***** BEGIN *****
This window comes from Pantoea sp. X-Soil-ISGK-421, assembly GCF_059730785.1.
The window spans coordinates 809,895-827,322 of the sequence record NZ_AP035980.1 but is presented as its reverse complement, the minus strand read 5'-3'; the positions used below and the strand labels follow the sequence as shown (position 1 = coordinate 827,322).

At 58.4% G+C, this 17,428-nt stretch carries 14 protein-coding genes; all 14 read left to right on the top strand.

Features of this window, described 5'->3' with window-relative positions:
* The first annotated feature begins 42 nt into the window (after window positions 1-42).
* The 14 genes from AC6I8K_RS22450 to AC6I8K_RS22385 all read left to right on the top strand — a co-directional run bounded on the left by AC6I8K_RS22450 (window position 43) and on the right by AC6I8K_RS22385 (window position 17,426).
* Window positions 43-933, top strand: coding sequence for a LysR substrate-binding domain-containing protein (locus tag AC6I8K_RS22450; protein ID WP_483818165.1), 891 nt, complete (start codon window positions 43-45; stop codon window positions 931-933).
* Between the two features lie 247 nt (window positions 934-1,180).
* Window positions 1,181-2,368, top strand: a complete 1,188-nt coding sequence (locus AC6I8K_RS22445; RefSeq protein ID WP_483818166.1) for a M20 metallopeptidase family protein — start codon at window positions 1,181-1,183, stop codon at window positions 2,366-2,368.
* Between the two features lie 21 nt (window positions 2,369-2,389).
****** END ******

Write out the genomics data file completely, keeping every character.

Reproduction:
This window comes from Pantoea sp. X-Soil-ISGK-421, assembly GCF_059730785.1.
The window spans coordinates 809,895-827,322 of the sequence record NZ_AP035980.1 but is presented as its reverse complement, the minus strand read 5'-3'; the positions used below and the strand labels follow the sequence as shown (position 1 = coordinate 827,322).

At 58.4% G+C, this 17,428-nt stretch carries 14 protein-coding genes; all 14 read left to right on the top strand.

Features of this window, described 5'->3' with window-relative positions:
* The first annotated feature begins 42 nt into the window (after window positions 1-42).
* The 14 genes from AC6I8K_RS22450 to AC6I8K_RS22385 all read left to right on the top strand — a co-directional run bounded on the left by AC6I8K_RS22450 (window position 43) and on the right by AC6I8K_RS22385 (window position 17,426).
* Window positions 43-933, top strand: coding sequence for a LysR substrate-binding domain-containing protein (locus tag AC6I8K_RS22450; protein ID WP_483818165.1), 891 nt, complete (start codon window positions 43-45; stop codon window positions 931-933).
* Between the two features lie 247 nt (window positions 934-1,180).
* Window positions 1,181-2,368, top strand: a complete 1,188-nt coding sequence (locus AC6I8K_RS22445; RefSeq protein ID WP_483818166.1) for a M20 metallopeptidase family protein — start codon at window positions 1,181-1,183, stop codon at window positions 2,366-2,368.
* Between the two features lie 21 nt (window positions 2,369-2,389).